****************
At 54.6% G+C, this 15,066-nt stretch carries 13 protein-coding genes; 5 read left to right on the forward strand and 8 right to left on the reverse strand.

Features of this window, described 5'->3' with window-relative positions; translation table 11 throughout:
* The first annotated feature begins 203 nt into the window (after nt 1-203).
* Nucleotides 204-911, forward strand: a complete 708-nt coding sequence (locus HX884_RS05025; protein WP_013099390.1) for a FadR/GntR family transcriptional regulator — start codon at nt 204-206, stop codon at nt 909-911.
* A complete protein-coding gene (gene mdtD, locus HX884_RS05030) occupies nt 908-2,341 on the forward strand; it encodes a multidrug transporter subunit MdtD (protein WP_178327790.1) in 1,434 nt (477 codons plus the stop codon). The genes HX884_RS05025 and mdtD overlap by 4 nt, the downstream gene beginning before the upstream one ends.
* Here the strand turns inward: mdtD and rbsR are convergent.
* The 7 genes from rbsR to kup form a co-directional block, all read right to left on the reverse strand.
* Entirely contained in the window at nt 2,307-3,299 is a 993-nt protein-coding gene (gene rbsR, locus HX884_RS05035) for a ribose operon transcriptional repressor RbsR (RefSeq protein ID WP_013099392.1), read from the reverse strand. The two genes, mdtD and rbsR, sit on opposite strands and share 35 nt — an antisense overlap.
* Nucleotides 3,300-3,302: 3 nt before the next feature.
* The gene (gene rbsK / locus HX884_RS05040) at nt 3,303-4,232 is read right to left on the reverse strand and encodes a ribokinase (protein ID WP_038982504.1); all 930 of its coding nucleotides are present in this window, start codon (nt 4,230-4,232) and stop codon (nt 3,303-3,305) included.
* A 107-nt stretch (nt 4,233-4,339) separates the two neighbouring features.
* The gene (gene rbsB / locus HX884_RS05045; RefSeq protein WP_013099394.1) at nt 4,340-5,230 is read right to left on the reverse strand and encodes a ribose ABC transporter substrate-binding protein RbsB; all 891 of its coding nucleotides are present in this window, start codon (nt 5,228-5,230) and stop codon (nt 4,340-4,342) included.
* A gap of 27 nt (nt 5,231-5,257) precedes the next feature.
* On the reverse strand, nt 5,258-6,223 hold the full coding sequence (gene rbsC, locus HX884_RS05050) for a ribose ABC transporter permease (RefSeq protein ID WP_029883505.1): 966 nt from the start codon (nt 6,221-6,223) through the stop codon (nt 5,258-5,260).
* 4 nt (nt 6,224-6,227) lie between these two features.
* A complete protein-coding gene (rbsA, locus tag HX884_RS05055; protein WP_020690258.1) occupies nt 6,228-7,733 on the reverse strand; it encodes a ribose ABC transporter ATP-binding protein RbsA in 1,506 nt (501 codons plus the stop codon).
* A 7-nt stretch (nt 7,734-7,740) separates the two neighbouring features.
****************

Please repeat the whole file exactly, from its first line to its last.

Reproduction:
At 54.6% G+C, this 15,066-nt stretch carries 13 protein-coding genes; 5 read left to right on the forward strand and 8 right to left on the reverse strand.

Features of this window, described 5'->3' with window-relative positions; translation table 11 throughout:
* The first annotated feature begins 203 nt into the window (after nt 1-203).
* Nucleotides 204-911, forward strand: a complete 708-nt coding sequence (locus HX884_RS05025; protein WP_013099390.1) for a FadR/GntR family transcriptional regulator — start codon at nt 204-206, stop codon at nt 909-911.
* A complete protein-coding gene (gene mdtD, locus HX884_RS05030) occupies nt 908-2,341 on the forward strand; it encodes a multidrug transporter subunit MdtD (protein WP_178327790.1) in 1,434 nt (477 codons plus the stop codon). The genes HX884_RS05025 and mdtD overlap by 4 nt, the downstream gene beginning before the upstream one ends.
* Here the strand turns inward: mdtD and rbsR are convergent.
* The 7 genes from rbsR to kup form a co-directional block, all read right to left on the reverse strand.
* Entirely contained in the window at nt 2,307-3,299 is a 993-nt protein-coding gene (gene rbsR, locus HX884_RS05035) for a ribose operon transcriptional repressor RbsR (RefSeq protein ID WP_013099392.1), read from the reverse strand. The two genes, mdtD and rbsR, sit on opposite strands and share 35 nt — an antisense overlap.
* Nucleotides 3,300-3,302: 3 nt before the next feature.
* The gene (gene rbsK / locus HX884_RS05040) at nt 3,303-4,232 is read right to left on the reverse strand and encodes a ribokinase (protein ID WP_038982504.1); all 930 of its coding nucleotides are present in this window, start codon (nt 4,230-4,232) and stop codon (nt 3,303-3,305) included.
* A 107-nt stretch (nt 4,233-4,339) separates the two neighbouring features.
* The gene (gene rbsB / locus HX884_RS05045; RefSeq protein WP_013099394.1) at nt 4,340-5,230 is read right to left on the reverse strand and encodes a ribose ABC transporter substrate-binding protein RbsB; all 891 of its coding nucleotides are present in this window, start codon (nt 5,228-5,230) and stop codon (nt 4,340-4,342) included.
* A gap of 27 nt (nt 5,231-5,257) precedes the next feature.
* On the reverse strand, nt 5,258-6,223 hold the full coding sequence (gene rbsC, locus HX884_RS05050) for a ribose ABC transporter permease (RefSeq protein ID WP_029883505.1): 966 nt from the start codon (nt 6,221-6,223) through the stop codon (nt 5,258-5,260).
* 4 nt (nt 6,224-6,227) lie between these two features.
* A complete protein-coding gene (rbsA, locus tag HX884_RS05055; protein WP_020690258.1) occupies nt 6,228-7,733 on the reverse strand; it encodes a ribose ABC transporter ATP-binding protein RbsA in 1,506 nt (501 codons plus the stop codon).
* A 7-nt stretch (nt 7,734-7,740) separates the two neighbouring features.